SWAT Literature Database for Peer-Reviewed Journal Articles

Title:Effect of spatial distribution of rainfall on temporal and spatial uncertainty of SWAT output 
Authors:Cho, J., D. Bosch, R. Lowrance, T. Strickland and G. Vellidis 
Journal:Transactions of the ASABE 
Volume (Issue):52(5) 
Article ID: 
URL (non-DOI journals):http://ddr.nal.usda.gov/handle/10113/37985 
Broad Application Category:hydrologic and pollutant 
Primary Application Category:climate data effects 
Secondary Application Category:calibration, sensitivity, and/or uncertainty analysis 
Watershed Description:334 km^2 Little River experimental in south central Georgia 
Calibration Summary: 
Validation Summary: 
General Comments: 
Abstract:Accurate rainfall data are critical for accurate representation of temporal and spatial uncertainties of simulated watershed‐scale hydrology and water quality from models. In addition, the methods used to incorporate the rainfall data into the simulation model can significantly impact the results. The objectives of this study were to (1) assess the hydrologic impacts of different methods for incorporating spatially variable rainfall input into the Soil and Water Assessment Tool (SWAT) in conjunction with subwatershed delineation level and (2) assess seasonal and spatial uncertainty in hydrologic and water quality simulations of SWAT with respect to rain gauge density. The study uses three different methods to incorporate spatially variable rainfall into the SWAT model and three levels of subwatershed delineation. The impacts of ten different gauge‐density scenarios on hydrology and water quality were subsequently evaluated by using the highest gauge‐density scenario as a baseline for comparison. Through the centroid method, which is currently used by the AVSWAT‐X interface, variations in the representation of measured annual rainfall as model input and corresponding simulated streamflow increased as subwatershed delineation level decreased from high‐density to low‐density. The rainfall input by the Thiessen averaging method for each subwatershed (Thiessen method) and the inverse‐distance‐weighted averaging method for the entire watershed (average method) were not sensitive to subwatershed delineation. The impacts of delineation on streamflow were also less with these two methods. The Thiessen method is recommended for SWAT simulation of a watershed with high spatial variability of rainfall. The currently used AVSWAT‐X centroid method will also accurately represent spatially variable rainfall if a subwatershed delineation is used that sufficiently incorporates the density of observed rainfall stations. As the number of rain gauges used for the simulation decreased, the uncertainty in the hydrologic and water quality model output increased exponentially. Total phosphorus was most sensitive to the changes in rain gauge density, with an average coefficient of variation of root mean square difference (CVRMSD) of 0.30 from three watersheds, followed by sediment, total nitrogen, and streamflow, showing CVRMSD values of 0.24, 0.18, and 0.17, respectively. Seasonal variations in simulated streamflow and water quality were higher during summer and fall seasons compared to spring and winter seasons. These seasonal and temporal variations can be attributed to the rainfall patterns within the watershed.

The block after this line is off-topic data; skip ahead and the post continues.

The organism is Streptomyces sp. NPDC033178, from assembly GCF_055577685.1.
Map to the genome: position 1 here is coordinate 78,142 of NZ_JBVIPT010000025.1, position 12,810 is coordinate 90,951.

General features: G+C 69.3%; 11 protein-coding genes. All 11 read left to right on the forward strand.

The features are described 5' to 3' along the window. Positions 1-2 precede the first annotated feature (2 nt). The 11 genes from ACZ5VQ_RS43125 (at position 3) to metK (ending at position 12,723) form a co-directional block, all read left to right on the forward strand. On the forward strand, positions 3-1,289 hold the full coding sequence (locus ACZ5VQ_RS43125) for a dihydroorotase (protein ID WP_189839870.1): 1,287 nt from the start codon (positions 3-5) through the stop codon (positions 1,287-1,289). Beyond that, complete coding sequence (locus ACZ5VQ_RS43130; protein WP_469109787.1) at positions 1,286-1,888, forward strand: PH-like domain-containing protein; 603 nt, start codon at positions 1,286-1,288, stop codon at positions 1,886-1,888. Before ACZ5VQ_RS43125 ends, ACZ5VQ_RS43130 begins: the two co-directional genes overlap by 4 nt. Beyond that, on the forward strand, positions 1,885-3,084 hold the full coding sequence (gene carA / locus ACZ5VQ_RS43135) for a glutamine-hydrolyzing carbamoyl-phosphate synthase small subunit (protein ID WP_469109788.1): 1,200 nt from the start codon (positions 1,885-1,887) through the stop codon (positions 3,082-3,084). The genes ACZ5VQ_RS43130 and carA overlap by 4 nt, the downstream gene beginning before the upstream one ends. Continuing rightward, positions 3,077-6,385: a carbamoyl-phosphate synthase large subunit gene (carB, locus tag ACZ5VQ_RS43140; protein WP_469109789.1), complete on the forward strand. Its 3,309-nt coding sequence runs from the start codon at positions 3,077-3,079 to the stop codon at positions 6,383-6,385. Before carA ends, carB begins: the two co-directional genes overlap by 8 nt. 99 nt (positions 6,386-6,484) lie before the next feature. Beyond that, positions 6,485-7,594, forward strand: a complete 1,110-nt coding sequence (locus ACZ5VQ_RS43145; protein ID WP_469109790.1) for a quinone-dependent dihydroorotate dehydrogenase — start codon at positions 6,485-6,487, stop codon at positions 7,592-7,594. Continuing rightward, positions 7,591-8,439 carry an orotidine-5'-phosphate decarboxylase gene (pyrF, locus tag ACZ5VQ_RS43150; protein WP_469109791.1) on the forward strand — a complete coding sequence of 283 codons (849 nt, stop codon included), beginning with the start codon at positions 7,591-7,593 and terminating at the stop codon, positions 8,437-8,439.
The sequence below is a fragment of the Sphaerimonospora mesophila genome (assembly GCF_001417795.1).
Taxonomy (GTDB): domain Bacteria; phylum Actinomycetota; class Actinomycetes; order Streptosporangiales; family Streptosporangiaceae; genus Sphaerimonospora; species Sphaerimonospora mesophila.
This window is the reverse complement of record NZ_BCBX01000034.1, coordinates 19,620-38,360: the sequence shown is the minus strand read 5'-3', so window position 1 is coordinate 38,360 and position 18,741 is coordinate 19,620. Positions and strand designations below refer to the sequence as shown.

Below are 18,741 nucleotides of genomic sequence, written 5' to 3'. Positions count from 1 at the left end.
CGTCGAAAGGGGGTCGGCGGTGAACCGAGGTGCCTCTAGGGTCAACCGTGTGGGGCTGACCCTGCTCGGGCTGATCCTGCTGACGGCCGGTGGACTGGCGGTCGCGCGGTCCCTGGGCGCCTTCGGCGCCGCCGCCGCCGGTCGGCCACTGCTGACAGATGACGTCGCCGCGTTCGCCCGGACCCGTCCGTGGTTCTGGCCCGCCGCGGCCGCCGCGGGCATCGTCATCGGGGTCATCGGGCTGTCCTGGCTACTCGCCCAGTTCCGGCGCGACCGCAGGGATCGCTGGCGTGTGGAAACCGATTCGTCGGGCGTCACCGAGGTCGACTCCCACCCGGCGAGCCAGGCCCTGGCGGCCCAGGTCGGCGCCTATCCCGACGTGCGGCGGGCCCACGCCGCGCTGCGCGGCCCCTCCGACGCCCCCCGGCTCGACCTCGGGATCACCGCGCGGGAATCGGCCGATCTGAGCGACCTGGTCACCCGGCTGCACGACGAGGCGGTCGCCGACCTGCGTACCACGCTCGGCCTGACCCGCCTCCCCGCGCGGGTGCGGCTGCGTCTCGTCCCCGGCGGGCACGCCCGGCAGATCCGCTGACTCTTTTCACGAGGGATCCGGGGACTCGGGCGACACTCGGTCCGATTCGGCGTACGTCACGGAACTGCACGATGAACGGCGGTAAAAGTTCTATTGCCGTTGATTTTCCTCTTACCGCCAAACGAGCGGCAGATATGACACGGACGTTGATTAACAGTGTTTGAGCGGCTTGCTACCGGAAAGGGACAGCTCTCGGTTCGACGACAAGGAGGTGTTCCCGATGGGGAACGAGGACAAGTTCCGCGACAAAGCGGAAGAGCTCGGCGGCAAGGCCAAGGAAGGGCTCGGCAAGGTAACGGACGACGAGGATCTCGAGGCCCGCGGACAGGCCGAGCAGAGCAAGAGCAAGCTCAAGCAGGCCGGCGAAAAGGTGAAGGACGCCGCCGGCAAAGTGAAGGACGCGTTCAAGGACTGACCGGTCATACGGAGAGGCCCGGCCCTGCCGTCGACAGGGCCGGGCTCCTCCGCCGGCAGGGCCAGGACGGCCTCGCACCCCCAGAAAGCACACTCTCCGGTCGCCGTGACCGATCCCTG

Keywords:Hydrology, Rainfall, Sediment, SWAT, Temporal and spatial uncertainty, Total nitrogen, Total phosphorus